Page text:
Nonprofits often rely on the assistance of volunteers to keep their doors open. However, managing a volunteer program can actually be pretty difficult. Even though the main benefit of volunteers is that they aren’t paid a salary and thus come at a lower cost, there is still an initial investment associated with them. Not only is recruiting volunteers important but finding a way to manage, train, schedule, and keep in touch with volunteers are also cornerstones of a successful program.

In other words, to be effective, volunteer programs need to be well-run and organized. An article from Fieldstone Alliance outlines the steps necessary to start a successful program. First, you need a coordinator, or person responsible for running the program. An extensive volunteer program may have several different positions, each with its own description. Then, once you have volunteers, you need to keep them engaged and provide thank-yous and recognition to reduce attrition. According to the website, about one-third of volunteers leave an organization after just one year, so keeping this type of initiative up and running can be hard.

On top of all of that, there are risks and legal issues to deal with and the training that goes along with them. Once the volunteer program is planned, you have to keep it going over the long term, which means taking time to determine schedules and keep in touch. To make a really good program, you may want to consider volunteer management software to streamline all of these processes.

In short, while volunteers make life easier overall, there’s an initial time and money investment that has to take place first. Over time, you may find you need additional funding for your volunteer program.

Measuring volunteer impact

As Nonprofit Technology Network pointed out, there’s a catch-22 to nonprofit volunteer programs: You need more money to invest in these initiatives that will eventually enable you to save money. This is where data comes in. By measuring the impact of your volunteers, you can grow your program and use it to add even more value.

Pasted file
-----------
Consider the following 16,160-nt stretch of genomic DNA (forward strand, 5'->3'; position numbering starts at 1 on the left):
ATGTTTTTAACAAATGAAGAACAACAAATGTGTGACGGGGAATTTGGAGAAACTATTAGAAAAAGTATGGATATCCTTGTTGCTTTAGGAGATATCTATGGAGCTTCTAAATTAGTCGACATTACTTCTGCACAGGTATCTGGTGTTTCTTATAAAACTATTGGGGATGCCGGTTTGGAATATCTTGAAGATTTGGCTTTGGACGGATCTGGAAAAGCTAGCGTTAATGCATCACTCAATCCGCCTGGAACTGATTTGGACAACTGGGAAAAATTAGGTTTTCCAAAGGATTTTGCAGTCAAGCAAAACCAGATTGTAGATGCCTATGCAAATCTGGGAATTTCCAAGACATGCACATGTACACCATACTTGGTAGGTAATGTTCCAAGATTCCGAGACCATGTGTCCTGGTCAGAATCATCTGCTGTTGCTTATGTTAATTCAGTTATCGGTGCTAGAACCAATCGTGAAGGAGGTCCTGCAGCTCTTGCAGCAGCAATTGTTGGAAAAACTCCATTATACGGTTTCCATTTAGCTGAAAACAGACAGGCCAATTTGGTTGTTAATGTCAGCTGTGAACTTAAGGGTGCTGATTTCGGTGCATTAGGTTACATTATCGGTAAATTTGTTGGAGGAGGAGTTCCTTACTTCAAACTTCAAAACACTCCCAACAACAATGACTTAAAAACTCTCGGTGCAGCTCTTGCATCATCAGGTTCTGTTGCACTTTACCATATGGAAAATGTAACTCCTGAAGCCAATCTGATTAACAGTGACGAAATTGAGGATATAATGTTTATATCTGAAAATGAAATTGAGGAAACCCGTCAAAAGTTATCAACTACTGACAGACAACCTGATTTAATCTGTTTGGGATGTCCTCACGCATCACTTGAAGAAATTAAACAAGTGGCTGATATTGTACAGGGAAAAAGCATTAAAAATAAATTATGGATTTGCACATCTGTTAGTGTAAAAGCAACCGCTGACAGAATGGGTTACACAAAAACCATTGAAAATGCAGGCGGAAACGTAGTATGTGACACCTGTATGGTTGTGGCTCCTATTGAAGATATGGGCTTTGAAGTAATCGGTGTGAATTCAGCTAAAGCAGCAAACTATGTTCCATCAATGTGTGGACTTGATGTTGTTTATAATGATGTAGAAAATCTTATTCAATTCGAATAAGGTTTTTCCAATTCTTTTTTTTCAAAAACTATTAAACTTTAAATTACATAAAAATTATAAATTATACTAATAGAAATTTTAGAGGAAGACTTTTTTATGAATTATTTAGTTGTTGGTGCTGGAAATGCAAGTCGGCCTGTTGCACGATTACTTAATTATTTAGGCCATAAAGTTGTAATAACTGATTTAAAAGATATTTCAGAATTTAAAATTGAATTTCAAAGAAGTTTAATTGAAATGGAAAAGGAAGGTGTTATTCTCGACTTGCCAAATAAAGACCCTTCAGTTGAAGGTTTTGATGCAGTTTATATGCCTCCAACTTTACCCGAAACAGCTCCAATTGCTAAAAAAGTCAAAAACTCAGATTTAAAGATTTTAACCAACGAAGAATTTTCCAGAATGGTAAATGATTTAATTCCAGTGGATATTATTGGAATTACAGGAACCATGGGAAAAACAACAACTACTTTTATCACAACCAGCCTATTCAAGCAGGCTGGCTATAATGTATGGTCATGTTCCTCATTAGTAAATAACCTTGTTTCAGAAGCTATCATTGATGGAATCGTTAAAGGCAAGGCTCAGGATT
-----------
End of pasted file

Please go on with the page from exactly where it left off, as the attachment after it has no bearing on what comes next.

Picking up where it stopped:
Like any other business initiative, the first step to gaining more funding for your volunteer program is to demonstrate a return on investment. In general, you need data to do that. Luckily, many organizations are already measuring such benchmarks. According to a report from Software Advice and VolunteerMatch, 55 percent of nonprofits measure volunteer impact. Also, 19 percent increased recruitment and retention as a result of these efforts. On the negative side, 34 percent lack the resources to measure volunteer impact.

How to measure

There are many methods organizations can use to measuring the impact of volunteers. Volunteer management software can help compile information about volunteer backgrounds and hours. Polls are another source of information.

According to the survey, nonprofits used a wide variety of data collection methods. More than 80 percent used direct observation and volunteer surveys. About 70 percent used beneficiary surveys, and about 65 percent used software or an automated system.

You may want to consider looking at the following for measures of volunteer impact:

  • The dollar value of volunteer hours
  • Project output
  • Increase issue awareness
  • fundraising benchmarks
  • volunteer retention rate

Measuring the impact across all different parts of an organization can help nonprofits improve processes. While many charities understand the importance of using data to determine how they are helping their communities, there are many areas of a nonprofit that can be analyzed similarly. To get the most of a volunteer program, you may need to invest more in it. To justify this expense, data can be your best bet.